4. The point for decision is whether the possession of defendants 1 and 2 of a portion of the family properties was adverse to the other members of the family. In my opinion, the decision of the Subordinate Judge is wrong. I shall shortly trace the history of the legislation regarding adverse possession by co-tenants in England and in India before dealing with the decided cases. In England before the enactment of 3 and 4 William IV Ch. 27 the law as to possession by co-tenants was this (Vide the First Eeport of the Common Law Commissioners made in the year 1851 as to forms of action relating to ejectment). ' In cases where by reason of the rule plaintiff and defendant being tenants in common joint tenants or co-parceners an actual ouster must be established in order to found an action of trespass the rule is modified by requiring the substituted defendant to admit fictitious ouster only in case an actual ouster of the lessor of the plaintiff is proved.' Then came the statute of 3 and 4 William IV Ch. 27. Section 12 ran thus: --' that when any one or more of several persons entitled to any land or rent as coparceners, joint tenants, or tenants in common, shall have been in possession or receipt of the entirety or more than his or their undivided share or shares of such land or of the profits thereof, or of such rent, for his or their own benefit, or for the benefit of any person or persons other than the person or persons entitled to the other share or shares of the same land or rent, such possession or receipt shall not be deemed to have been the possession or receipt of or by such last mentioned person or persons or any of them.' This section was apparently enacted to negative the presumption that possession by one co-tenant is possession on behalf of all of them. As was pointed out in Holmes v. Newlands (1819) 11 Ad.&El.; 44 and Culley v. Doe (1840) 11 Ad & El. 1003 before the statute of William IV, there was no adverse possession in such cases. The bare receipt of all rents and profits by a tenant in common was not adverse to his co-tenants. Beading v. Rawsterne (1702) 2 LR 829 : 92 E.R. 54 Fairclaim v. Shackleton (l710) 5 Bur. 2604. In Peaceable v. Read (1801) 1 East 568 it was held that where one tenant in common levied a fine and received all the rents for more than five years afterwards without any entry or claim made to avoid the fine, no actual ouster of his co-tenant could be presumed. After the passing of the statute, as has been pointed out in 19 Halsbury para 247. 'The possession of the joint tenants, tenants in common, and co-parceners is separate and is not the possession of the other joint tenants.' It was held in Thornton v. France L.R. (1897) 2 Q.B 143 that if a person entitled to an undivided share in the land, is in exclusive possession of the whole land or any part of it, the title of his co-owner to his undivided share would be extinguished, by such possession. In Glyn v. Howell L.R. (1909) 1 Ch 666 Eve, J says:--'Mr. Upjohn is right when he says the decisions have proceeded upon two lines, the one being those cases where the possession of the part has been treated as possession of the whole, because the court has found, either by contract or according to conscience that possession of the whole is what the person possessed of the part was intended to have, and the other being those cases in which the court, finding no just reason for inferring, in favour of a person relying solely on possession of a part, a constructive possession of the whole, has refused to make such inference.' This is the state of law under 3 and 4 William IV. Now we have to see how the law stands in India. Under Act 14 of 1859, Section 1 Clause 13 enacted the general rule that suits to enforce the right to share in any property moveable or immoveable on the ground that it is the joint family property must be brought within 12 years from the death of the person from whom the property alleged to be joint is said to have descended or from the date of the last payment to the plaintiff or any person through whom he claims, by the person in the possession or management of such property or estate on account of such alleged share. The Limitation Acts of 1871 and of 1877 although they fixed the starting point of Limitation from demand and refusal in the one case, and from exclusion in the other, introduced no substantial changes in the first column of the schedule. Two things are clear from the history of the Indian Limitation Acts. One is that no distinction is made between moveable and immoveable property as in the case of '6 and 4 Willaim IV. Secondly there is no special provision regarding the hostile possession of tenants in common. The reason is not far to seek. In India co-parcenery and joint enjoyment are normal; whereas in England they are exceptions. The legislature apparently, considered that it would be dangerous to introduce the principle enunciated in 3 and 4 William IV into this country, where managers and other members of the family are ordinarily in enjoyment of either the whole or portions of the property exclusively to avoid the disruption of the family ties and the partition of family properties,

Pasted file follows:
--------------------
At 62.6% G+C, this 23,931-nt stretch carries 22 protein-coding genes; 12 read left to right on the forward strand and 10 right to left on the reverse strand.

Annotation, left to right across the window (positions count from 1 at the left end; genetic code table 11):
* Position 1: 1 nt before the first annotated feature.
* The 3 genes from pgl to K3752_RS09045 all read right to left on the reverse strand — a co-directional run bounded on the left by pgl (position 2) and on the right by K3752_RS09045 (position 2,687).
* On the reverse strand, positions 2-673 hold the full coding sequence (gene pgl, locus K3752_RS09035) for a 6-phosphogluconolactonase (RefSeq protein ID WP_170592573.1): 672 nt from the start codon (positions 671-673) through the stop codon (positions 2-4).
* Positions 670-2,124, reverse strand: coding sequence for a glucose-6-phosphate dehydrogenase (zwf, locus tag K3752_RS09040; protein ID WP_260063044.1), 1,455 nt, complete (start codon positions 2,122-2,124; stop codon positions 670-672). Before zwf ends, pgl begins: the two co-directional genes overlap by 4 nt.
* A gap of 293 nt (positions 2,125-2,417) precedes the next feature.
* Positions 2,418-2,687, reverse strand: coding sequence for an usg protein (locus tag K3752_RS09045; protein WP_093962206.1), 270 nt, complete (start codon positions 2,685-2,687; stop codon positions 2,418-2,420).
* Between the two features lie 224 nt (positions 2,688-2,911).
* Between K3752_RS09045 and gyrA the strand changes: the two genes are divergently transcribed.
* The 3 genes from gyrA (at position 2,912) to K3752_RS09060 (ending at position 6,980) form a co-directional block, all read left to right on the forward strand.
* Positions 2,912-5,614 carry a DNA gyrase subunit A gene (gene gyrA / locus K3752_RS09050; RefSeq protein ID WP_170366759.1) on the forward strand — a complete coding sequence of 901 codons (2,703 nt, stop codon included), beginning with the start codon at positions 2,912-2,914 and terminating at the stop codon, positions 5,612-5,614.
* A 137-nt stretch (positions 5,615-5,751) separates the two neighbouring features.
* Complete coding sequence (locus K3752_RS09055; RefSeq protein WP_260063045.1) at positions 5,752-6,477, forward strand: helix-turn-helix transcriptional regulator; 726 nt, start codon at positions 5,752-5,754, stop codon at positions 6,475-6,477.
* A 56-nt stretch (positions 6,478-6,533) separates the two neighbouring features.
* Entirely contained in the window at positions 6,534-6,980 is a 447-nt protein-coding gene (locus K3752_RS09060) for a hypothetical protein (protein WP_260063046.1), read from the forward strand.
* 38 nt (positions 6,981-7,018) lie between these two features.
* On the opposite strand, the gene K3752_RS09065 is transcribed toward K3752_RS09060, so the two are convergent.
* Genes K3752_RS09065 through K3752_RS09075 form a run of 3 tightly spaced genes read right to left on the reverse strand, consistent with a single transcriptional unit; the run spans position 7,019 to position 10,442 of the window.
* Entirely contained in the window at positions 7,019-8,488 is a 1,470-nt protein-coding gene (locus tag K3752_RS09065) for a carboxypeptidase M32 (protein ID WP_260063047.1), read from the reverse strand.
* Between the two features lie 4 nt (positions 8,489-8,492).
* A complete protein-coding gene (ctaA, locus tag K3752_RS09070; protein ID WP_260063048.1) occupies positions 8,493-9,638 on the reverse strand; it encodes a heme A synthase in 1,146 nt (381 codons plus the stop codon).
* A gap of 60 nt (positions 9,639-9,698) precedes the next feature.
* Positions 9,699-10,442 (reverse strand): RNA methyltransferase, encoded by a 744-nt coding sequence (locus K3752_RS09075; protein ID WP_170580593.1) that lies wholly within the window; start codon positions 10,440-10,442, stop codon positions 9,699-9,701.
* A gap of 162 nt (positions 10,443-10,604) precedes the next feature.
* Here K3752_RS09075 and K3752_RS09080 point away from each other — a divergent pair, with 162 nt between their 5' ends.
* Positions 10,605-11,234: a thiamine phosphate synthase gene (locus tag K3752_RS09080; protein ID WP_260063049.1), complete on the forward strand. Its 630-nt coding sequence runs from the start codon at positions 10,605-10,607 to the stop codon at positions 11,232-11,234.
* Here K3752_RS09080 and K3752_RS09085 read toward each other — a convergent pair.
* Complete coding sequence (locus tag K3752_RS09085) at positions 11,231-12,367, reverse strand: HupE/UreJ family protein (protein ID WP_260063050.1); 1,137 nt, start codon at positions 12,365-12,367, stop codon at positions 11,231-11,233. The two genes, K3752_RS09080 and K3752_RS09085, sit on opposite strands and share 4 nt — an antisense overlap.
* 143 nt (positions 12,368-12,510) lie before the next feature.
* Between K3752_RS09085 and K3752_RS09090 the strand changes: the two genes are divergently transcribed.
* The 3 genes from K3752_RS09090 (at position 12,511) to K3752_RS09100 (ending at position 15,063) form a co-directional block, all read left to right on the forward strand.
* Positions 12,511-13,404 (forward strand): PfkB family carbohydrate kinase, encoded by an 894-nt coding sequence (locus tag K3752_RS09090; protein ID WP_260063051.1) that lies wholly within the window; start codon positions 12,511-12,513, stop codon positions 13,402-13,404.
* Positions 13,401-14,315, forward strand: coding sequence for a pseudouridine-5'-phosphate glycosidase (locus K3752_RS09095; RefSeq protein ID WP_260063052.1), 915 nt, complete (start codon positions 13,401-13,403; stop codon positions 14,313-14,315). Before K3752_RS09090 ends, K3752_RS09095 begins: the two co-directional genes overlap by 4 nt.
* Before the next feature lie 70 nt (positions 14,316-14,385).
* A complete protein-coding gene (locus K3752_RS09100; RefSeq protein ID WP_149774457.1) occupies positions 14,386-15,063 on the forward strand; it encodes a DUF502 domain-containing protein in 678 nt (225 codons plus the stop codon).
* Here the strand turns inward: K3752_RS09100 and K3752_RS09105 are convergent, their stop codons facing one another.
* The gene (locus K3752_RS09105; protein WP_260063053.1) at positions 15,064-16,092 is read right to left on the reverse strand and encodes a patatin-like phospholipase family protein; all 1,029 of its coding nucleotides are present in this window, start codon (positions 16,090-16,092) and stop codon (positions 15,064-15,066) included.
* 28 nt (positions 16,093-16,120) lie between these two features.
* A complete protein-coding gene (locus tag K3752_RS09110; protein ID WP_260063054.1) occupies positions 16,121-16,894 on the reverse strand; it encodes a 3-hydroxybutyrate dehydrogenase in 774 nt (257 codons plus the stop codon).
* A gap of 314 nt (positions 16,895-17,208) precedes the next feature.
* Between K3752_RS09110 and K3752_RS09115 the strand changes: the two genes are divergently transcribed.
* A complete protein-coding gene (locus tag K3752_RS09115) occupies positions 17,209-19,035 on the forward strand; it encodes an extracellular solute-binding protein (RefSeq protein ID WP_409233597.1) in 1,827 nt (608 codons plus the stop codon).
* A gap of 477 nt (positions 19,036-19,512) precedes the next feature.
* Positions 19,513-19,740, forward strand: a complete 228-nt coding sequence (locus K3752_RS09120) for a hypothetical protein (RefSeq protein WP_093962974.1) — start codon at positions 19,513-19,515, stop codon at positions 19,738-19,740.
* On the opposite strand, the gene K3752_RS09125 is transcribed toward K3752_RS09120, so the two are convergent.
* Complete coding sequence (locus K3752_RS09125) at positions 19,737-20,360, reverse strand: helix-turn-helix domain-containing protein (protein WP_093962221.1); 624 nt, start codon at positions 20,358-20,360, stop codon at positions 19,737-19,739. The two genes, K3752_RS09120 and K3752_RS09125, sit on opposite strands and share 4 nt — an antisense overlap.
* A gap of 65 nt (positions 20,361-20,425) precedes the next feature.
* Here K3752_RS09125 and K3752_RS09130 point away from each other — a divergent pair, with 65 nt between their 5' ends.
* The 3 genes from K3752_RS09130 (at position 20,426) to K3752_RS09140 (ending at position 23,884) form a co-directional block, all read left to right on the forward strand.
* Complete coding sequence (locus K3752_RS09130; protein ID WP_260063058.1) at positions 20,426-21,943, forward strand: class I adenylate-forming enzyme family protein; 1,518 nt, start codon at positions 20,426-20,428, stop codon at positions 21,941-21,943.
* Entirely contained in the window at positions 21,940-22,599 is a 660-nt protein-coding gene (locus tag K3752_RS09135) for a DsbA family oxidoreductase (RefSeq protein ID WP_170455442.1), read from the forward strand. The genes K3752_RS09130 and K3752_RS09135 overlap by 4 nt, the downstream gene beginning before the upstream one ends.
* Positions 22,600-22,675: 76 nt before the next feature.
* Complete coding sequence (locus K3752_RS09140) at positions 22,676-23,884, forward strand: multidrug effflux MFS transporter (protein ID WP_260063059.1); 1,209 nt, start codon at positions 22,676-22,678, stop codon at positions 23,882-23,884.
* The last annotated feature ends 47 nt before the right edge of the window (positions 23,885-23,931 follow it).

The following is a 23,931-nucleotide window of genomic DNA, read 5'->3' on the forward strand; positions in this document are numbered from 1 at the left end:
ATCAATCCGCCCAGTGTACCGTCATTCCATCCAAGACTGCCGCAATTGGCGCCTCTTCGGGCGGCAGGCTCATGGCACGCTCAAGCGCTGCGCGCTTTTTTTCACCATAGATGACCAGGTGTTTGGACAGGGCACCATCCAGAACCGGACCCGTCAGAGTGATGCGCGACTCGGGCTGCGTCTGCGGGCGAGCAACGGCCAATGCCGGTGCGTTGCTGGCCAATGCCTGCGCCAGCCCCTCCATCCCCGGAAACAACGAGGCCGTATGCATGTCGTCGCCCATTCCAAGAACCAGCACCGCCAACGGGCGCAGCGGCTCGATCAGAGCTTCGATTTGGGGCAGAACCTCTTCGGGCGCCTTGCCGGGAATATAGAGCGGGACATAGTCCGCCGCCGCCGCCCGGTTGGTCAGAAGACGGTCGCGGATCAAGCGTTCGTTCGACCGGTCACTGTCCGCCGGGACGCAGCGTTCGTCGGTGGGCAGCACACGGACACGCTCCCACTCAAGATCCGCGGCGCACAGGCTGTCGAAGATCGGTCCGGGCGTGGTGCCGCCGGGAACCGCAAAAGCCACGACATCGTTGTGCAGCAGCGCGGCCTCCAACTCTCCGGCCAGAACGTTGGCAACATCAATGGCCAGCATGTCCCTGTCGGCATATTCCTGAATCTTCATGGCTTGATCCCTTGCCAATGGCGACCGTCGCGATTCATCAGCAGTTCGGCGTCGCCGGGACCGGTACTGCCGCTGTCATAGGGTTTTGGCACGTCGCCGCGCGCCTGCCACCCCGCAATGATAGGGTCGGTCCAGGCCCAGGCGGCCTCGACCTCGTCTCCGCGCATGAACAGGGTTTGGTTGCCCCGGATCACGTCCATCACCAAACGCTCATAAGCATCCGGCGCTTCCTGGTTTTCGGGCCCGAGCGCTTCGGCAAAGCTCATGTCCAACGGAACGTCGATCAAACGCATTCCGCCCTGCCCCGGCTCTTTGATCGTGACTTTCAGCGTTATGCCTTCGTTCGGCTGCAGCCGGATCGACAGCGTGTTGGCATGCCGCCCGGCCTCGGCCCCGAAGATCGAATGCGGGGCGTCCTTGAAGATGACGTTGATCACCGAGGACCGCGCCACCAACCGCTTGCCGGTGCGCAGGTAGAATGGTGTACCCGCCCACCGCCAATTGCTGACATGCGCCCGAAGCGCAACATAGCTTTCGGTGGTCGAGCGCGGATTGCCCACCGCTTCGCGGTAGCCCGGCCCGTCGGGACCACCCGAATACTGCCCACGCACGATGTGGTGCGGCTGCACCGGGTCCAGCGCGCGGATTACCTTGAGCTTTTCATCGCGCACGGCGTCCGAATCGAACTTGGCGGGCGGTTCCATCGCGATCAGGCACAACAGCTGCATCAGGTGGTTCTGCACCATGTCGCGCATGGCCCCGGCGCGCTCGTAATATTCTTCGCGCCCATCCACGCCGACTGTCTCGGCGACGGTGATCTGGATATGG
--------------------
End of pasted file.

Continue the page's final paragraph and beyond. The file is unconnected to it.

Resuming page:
5. I am of opinion that the decisions passed on Section 1 Clause 13 of Act XIV of 1859 govern Article 127 in the later Acts. Under the Act of 1859 it was held in Ranjeet Singh v. Kooer Gujraj Singh (1873) L.R. 11. A. 9, that if one of the members of the family was in possession of only a portion of the property to the exclusion of the others the presumption will be that the possession was for and on behalf of the other members of the family. This is what their Lordships say: --' Their Lordships entertaining the view which they have expressed, there was no partition, but that the plaintiffs took the seer land as equivalent to a payment in respect of their shares by the defendant, are of opinion that the proceeds of those seer lands have been substantially payments by the defendant within the meaning of that section, payments which have continued, to the time of action brought, and that, therefore, the Statute of Limitation does not apply.' In Sakho Narayan Khandalkar v. Narayan Bhikkaji Khandalkar (1869) 6 Bom. H.C.R. 238, the learned Judges say 'But in the class of cases similar to the one before us, where both parties are in possession of portions, we should require a definite finding as to whether there had or had not been partition between the parties. In this particular case we have a clear finding that no partition was made, and that each party is in possession of a portion of the entire estate, either by mutual agreement or accidental circumstances. In this view of the matter we consider the suit not barred.' In the Udayarpalayam Case I.L.R. (1901) Mad 562., which related to the Udayarpalayam Zemindari it was pointed Out- 'that although one member of the family was in sole possession of the estate the receipt of maintenance by the other member and his enjoyment of portions of property allotted to him for maintenance would be regarded as participation in the family income.' In Sri Raja Lakshmi Devi Gam v. Sri Raja Surya Narayana Dhatraju Bahadur Garu I.L.R. (1897) Mad. 256 which related to the Belgaum Zemindary one member of the family believing the estate to be impartible was in sole possession of the major portion of the zemindary. The others were given a few villages for their maintenance. After the death of the last zemindar the question was whether the other members who were enjoying the villages for maintenance were not barred by limitation. On behalf of the widow the plea of limitation was raised on the ground that the other members notwithstanding their possession of portions of property were excluded from the zemindari. Both the High Court and the Judicial Committee overruled this contention. They held that so long as there was no total exclusion of the claimants there can be no adverse possession in favour of persons holding portions of the property. As against these decisions we were referred to Vishnu Ramachandra v. Ganesh Appaji Chandhari I.L.R. (1895) Bom. 325 in which it was held that the possession of a part of the property exclusively by a member of the joint family would be hostile to the other members of the family. I am unable to agree with the decision. It is inconsistent with the decisions I have quoted a d with the judgment of Lord Macnaughten in Corea v. Appuswamy (1912) L.R.A.C. 230 where it was pointed: ' Before the Act. 3 and 4 William IV was passed it was a settled rule of law that the possession of any one of such persons was the possession of the other or others of the co-proprietors. It was not disputed at the Bar that such is now the law in Ceylon.' I may add that this is the law in India as well. Having regard to the decisions I have referred to and to the observations of Lord Macnaughten it seems to me that the decision in Vishnu Ramachandra v. Ganesh Appaji Chaudhari I.L.R. (1895) Bom. 325 is not right. There is only one other decision to which I shall refer and that is the decision in Lakshman Dada Naik v. Ramachandra Naik I.L.R. (1880) Bom. 48. That was a case in which the co-parcenor wanted to establish his right to his own share as well as to a moiety of his father's interest to which he became entitled on the death of his father. It was held that Section 1 Clause 13 of the Act of 1859 applied to such a case. As regards the plea of limitation the Judicial Committee says at page 59: --' Now, as far as the immoveable property of the family is concerned, there seems to me no ground for the application of the statute. Not only has the respondent all along been in the enjoyment of part of that property viz., the house at Shahpur but is also entitled to exclude from the computation the period of limitation during which he had prosecuted the suit.' This decision is authority for the proposition that possession of part of the property would save limitation, as regards the rest of the property. In the present case it is not denied that defendants 3 to 12 have been in possession of portions of the joint family property.